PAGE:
Function with Parameter

Many functions are designed to receive values that they need to do their jobs.  These values are called parameters

  • Use the Open Project button to open Function with Parameter.side.
  • Read the code.  What do you think it will do?
  • Click the Run with Terminal button, and compare the result from the Propeller with your prediction.
  Function with Parameter.c
  Call a function that displays a value passed to it with a parameter.

#include "simpletools.h"                      // Include simpletools

void value(int a);                            // Function prototype

int main()                                    // main function
  value(6);                                   // Call value function

void value(int a)                             // value function
  print("The value is: a = %d\n", a);         // Display a single value


How it Works

First we see the function definition void value(int a).  Remember, the void on the left means this function does not send back a return value to function calls.  The (int a) on the right means that it expects to receive an int value from function calls. 

In main, the function call value(6) passes the value 6 to the function.   The value function receives the value 6, stores it in the int variable named a.  Then, the value function's code block displays that value with print("The value is: %d\n", a)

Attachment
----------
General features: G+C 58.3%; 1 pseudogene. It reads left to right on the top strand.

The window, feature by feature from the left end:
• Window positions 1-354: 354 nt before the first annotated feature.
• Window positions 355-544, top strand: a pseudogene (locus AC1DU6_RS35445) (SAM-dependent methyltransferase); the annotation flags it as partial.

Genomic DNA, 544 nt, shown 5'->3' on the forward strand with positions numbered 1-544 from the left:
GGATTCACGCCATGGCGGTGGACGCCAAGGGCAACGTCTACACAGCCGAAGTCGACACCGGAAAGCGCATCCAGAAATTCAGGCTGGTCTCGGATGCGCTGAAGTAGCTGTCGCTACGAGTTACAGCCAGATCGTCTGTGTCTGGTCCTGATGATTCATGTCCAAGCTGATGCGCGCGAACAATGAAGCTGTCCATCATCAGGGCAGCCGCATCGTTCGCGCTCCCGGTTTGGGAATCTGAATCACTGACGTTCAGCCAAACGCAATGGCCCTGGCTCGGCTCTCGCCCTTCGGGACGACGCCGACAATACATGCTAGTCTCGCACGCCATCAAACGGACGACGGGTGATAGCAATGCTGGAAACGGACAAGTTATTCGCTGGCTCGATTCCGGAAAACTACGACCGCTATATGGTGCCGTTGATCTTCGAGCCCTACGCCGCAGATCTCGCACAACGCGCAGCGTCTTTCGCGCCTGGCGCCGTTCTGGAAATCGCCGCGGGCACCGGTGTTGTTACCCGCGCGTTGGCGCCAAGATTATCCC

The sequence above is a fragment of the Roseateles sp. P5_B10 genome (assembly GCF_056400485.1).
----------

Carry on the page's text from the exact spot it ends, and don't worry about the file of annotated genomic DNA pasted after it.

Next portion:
Did You Know?

  • Local variables — The int variable a that gets declared as a parameter in the value function definition is called a local variable.  It is used only inside this function, and memory is reserved for it only while this function is running.  Your program could have other functions with their own local variables named a.  They won't interfere with each other.  
  • Multiple local variables — You can expand a function definition to receive more values by adding more parameters. Each parameter in a function definition should be separated by a comma and each needs a unique name.


Try This

Let's define a function named values that has two parameters. 

  • Click the Save Project As button and save your project as Functions with Parameters. 
  • Modify the program using the example below. 
  • Examine the program and predict what it will display.
  • Click the Run Project with Console button, and check what the program does against your predictions.

Did you notice that both function definitions include a parameter named a, and that they do not interfere with each other?

Your Turn

  • Write a function definition of void counter(int startVal, int endVal, int incVal)
  • Add a for loop to the function that starts counting at startVal, stops counting at endVal, and takes steps of incVal.  HINT: Your for loop should start with for(int i = startVal;...